Some psychiatrists are rapid adopters of the latest discoveries. Others wait before they adopt new modalities and change their practice accordingly. Then, there are some—admittedly, a minority—who stubbornly persist in practicing exactly as they did 30 or 40 years ago when they completed residency.
What are the foundations of exemplary, advanced, brain-based psychiatric care?
Here are my 10 proposed tenets of excellence in psychiatric practice. They reflect superior assessment and management of patients as well as personal growth and contributions to the specialty.
Provide a complete medical assessment for every patient at the first lifetime psychiatric contact, whether inpatient or outpatient. This includes routine physical and neurologic examinations and a panel of basic laboratory tests (complete blood count, liver and kidney functions, urine screen, thyroid-stimulating hormone, electrolytes, fasting glucose, and fasting lipids). All vital signs are measured and recorded. Referrals to other medical specialists are made as needed.
This medical assessment must, of course, include a comprehensive psychiatric evaluation: personal history, social history, medical history, family history, and a complete neuropsychiatric mental status examination.
Create a thorough 3-generation pedigree of all relatives, indicating not only psychopathology, addiction, and legal problems but also medical (especially neurologic) disorders and cause of death.
Perform basic assessment of brain structure and function (a MRI scan, a neurocognitive battery, and tests of neurologic soft signs).
Measure biomarkers that reflect potential harm to the brain according to emerging research—eg, pro-inflammatory markers (such as C-reactive protein [CRP], interleukin-6, and tumor necrosis factor alpha [TNF-α]) and oxidative stress biomarkers of increased free radical activity (superoxide dismutase [SOD], glutathione, thiobarbituric acid [GSH] reactive substances [TBARS], and catalase).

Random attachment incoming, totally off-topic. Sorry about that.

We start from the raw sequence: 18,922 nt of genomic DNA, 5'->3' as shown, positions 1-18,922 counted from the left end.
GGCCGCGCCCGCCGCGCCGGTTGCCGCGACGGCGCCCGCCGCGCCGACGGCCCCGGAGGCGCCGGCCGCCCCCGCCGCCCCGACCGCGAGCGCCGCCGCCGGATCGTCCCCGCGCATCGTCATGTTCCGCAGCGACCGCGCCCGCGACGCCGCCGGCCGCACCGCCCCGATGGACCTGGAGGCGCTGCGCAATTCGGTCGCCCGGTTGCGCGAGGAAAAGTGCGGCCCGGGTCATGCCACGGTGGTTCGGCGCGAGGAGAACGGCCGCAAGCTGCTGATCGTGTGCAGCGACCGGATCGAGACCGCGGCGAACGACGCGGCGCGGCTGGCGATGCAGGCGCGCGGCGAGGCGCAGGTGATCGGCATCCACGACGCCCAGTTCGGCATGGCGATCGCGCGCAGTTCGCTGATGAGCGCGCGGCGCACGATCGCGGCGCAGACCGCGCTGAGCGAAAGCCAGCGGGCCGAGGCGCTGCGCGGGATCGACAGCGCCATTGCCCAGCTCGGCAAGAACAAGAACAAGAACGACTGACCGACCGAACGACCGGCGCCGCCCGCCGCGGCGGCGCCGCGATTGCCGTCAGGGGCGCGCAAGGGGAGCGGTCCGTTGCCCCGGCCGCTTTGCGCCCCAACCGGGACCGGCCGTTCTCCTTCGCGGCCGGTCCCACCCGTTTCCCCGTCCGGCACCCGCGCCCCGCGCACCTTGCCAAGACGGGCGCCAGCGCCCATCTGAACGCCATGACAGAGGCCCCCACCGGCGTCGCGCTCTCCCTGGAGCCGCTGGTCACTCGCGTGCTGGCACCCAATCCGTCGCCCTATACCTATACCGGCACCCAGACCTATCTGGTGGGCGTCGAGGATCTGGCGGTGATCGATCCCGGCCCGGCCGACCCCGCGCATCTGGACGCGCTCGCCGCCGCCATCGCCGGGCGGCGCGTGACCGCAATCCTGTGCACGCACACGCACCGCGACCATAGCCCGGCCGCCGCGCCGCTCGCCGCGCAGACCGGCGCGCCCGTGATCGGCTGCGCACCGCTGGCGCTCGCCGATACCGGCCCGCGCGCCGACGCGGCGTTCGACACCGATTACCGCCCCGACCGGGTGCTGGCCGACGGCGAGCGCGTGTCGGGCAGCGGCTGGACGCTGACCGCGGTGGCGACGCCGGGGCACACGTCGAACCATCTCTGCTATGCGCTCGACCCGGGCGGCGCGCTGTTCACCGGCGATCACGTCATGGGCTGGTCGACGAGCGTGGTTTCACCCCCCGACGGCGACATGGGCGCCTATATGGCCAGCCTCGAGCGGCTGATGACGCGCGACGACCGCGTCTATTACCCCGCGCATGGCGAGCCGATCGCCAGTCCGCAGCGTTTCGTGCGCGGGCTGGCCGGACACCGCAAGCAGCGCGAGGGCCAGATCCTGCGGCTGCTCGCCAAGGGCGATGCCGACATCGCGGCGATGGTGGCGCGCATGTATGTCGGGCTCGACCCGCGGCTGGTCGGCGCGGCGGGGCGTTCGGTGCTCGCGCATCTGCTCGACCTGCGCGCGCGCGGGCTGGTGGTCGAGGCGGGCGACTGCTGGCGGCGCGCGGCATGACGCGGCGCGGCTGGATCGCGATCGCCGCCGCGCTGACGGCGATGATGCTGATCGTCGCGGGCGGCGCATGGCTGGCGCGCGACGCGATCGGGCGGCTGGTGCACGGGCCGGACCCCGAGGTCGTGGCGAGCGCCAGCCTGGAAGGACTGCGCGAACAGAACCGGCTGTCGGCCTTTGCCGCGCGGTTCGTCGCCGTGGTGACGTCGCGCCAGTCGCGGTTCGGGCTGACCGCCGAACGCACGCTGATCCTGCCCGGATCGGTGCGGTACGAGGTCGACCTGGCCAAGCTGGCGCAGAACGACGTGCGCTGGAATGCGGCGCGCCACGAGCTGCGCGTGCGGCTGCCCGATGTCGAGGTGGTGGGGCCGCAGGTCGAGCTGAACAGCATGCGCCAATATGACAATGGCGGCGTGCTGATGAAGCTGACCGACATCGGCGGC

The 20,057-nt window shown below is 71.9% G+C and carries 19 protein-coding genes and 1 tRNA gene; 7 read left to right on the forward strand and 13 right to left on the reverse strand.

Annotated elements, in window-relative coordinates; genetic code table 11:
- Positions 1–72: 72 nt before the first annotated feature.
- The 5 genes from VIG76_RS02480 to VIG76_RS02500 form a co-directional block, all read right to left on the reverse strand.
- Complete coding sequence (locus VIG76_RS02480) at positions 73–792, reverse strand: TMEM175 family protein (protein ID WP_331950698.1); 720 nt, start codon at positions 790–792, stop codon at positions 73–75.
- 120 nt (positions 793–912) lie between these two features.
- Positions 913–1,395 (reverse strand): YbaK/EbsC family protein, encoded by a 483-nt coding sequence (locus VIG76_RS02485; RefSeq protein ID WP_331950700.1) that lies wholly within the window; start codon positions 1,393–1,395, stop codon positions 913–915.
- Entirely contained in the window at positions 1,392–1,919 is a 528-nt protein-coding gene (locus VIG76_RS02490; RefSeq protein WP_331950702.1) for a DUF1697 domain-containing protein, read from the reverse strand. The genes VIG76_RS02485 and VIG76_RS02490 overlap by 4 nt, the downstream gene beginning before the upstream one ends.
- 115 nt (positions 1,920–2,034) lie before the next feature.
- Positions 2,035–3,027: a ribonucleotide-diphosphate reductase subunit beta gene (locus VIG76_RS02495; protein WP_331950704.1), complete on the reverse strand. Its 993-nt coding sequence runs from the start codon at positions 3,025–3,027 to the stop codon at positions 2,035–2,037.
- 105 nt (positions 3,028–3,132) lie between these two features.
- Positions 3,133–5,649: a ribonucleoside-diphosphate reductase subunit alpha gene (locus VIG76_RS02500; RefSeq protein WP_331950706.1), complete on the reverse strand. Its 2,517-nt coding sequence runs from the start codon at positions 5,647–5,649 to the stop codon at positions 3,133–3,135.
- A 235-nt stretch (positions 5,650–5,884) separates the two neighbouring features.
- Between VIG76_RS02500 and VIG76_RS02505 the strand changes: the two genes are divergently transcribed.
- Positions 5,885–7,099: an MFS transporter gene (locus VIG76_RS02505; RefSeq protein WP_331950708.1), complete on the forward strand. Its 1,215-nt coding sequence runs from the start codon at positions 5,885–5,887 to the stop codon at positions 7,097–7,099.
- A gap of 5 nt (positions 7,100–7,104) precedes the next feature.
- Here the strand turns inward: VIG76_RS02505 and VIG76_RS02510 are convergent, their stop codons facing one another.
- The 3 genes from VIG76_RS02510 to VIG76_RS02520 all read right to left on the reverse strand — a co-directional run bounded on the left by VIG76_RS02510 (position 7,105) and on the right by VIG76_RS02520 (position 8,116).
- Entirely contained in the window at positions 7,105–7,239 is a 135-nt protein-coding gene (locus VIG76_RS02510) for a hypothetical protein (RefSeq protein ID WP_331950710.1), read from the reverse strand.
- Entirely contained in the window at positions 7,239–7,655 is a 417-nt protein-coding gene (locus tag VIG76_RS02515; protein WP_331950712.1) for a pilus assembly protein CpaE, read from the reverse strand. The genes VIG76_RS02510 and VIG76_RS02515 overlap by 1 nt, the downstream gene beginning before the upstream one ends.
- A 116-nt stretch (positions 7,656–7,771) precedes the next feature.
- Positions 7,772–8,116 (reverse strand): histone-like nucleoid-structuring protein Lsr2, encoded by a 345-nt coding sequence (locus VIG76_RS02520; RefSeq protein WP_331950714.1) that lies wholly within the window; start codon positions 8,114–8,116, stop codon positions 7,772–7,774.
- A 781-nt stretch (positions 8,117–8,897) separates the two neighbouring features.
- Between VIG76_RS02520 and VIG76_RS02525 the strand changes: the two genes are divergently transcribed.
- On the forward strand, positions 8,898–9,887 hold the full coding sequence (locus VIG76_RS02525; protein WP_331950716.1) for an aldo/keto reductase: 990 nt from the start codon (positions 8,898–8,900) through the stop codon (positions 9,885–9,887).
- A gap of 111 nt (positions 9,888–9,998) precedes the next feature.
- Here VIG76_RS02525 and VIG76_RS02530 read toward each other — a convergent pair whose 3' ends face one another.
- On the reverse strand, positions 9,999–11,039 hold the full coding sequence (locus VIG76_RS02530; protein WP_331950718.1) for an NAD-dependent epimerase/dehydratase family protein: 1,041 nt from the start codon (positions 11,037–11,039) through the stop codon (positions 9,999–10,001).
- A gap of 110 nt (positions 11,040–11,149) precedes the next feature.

Maintain measurement-based practice, in which:
• severity of illness is measured by a specific, appropriate rating scale (eg, Positive and Negative Syndrome Scale for schizophrenia [PANSS], Young Mania Rating Scale [YMRS], Montgomery-Åsberg Depression Rating Scale [MADRS] for depression, Hamilton Anxiety Rating Scale [HAM-A] for anxiety, Yale-Brown Obsessive Compulsive Scale [Y-BOCS] for obsessions and compulsions)
• degree of response to treatment is measured as a reflection of the extent of drop in the total score of those rating scales, which are administered at every visit
• severity of common side effects is measured by the Simpson-Angus Scale (SAS) for parkinsonism, the Barnes Akathisia Rating Scale (BARS), the Abnormal Involuntary Movement Scale (AIMS) for tardive dyskinesia, the Glasgow Antipsychotic Side-effect Scale (GASS), etc.
Use tier-1 evidence-based psychiatry (that is, findings from large, placebo-controlled, double-blind studies) to select best treatments. This includes being familiar with:
• principles of meta-analysis
• the meaning of low, medium, and large effect sizes
• for every medication used, the calculation and clinical implications of number needed to treat (NNT) and number needed to harm (NNH).
Always combine the dual management approaches of pharmacotherapy plus psychotherapy/psychosocial therapy.
Share knowledge and experience gleaned from practice with the community of psychiatrists, including:
• writing letters to the editor about a clinical matter
• submitting case reports or case series for publication
• teaching students or residents at the local medical school (after obtaining adjunct faculty status).
In addition, psychiatrists should educate the public to eliminate misperceptions and erase stigma about mental illness.
Participate in creating new psychiatric knowledge by developing skills to become a clinical trialist, so that you can participate as an investigator in multicenter clinical trials of new medications, or, at least, refer patients for possible participation in ongoing clinical trials conducted at local academic centers.
Engage in effective and continuous life-learning, by:
• attending weekly Grand Rounds at the nearest academic department of psychiatry
• attending national continuing medical education conferences annually
• scanning PubMed regularly (at least 3 times a week, if not daily) for the latest research related to one’s patients or to read about advances in one’s clinical subspecialty; read the abstracts and download several PDFs a week for subsequent reading.
Some readers will agree with part, but not all, of these proposed components of advanced psychiatric practice. That’s to be expected; I welcome your letters rebutting some tenets, or proposing additional ones, of a sophisticated psychiatric practice. After all, sophistication is a journey, not a destination.